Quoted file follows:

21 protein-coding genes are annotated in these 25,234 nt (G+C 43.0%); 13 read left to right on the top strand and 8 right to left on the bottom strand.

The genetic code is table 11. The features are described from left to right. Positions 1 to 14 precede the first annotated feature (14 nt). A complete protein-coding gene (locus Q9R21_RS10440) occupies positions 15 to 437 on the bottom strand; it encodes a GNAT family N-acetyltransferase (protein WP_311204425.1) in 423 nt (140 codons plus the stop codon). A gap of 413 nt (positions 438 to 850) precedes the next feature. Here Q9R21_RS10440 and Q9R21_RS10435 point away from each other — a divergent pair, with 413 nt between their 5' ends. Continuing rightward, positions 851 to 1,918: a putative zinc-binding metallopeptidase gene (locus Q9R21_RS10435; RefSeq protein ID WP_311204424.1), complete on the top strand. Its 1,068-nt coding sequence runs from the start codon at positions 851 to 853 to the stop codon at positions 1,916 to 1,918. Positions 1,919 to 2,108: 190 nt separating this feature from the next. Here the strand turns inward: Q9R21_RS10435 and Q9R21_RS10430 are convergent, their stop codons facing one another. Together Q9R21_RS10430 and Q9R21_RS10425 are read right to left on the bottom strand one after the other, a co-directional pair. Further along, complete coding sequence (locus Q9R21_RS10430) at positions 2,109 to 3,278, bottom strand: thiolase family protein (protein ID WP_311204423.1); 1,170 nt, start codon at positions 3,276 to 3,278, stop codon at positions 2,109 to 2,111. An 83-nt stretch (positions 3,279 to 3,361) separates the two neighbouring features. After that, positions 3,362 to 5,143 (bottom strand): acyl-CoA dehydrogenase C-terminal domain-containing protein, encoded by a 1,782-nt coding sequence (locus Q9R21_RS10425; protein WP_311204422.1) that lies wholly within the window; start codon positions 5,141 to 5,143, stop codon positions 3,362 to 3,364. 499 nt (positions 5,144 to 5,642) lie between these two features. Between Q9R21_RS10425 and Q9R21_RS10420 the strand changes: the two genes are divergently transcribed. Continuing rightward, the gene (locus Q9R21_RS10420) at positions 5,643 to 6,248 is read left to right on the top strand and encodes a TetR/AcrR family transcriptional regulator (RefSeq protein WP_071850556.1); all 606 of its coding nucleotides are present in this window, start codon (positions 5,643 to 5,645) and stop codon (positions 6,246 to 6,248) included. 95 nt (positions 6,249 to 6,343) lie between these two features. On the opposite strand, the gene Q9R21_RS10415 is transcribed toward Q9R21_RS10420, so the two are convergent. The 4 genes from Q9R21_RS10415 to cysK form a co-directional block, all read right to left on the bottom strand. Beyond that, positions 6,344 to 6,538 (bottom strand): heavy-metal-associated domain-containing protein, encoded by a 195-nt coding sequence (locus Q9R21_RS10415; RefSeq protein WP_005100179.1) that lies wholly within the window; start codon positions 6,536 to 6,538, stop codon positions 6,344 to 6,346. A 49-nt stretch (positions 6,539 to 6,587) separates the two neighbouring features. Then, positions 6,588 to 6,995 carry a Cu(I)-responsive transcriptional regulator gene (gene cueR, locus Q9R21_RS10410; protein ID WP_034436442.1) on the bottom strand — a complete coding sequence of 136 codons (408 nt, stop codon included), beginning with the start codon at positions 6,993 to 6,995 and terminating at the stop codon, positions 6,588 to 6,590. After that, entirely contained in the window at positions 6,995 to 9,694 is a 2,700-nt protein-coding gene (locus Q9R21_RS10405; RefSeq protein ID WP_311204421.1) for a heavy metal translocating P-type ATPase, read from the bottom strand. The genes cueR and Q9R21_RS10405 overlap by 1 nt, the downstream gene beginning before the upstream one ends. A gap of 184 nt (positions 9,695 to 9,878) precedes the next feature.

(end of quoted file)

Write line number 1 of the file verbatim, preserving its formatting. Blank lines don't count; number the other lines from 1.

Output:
21 protein-coding genes are annotated in these 25,234 nt (G+C 43.0%); 13 read left to right on the top strand and 8 right to left on the bottom strand.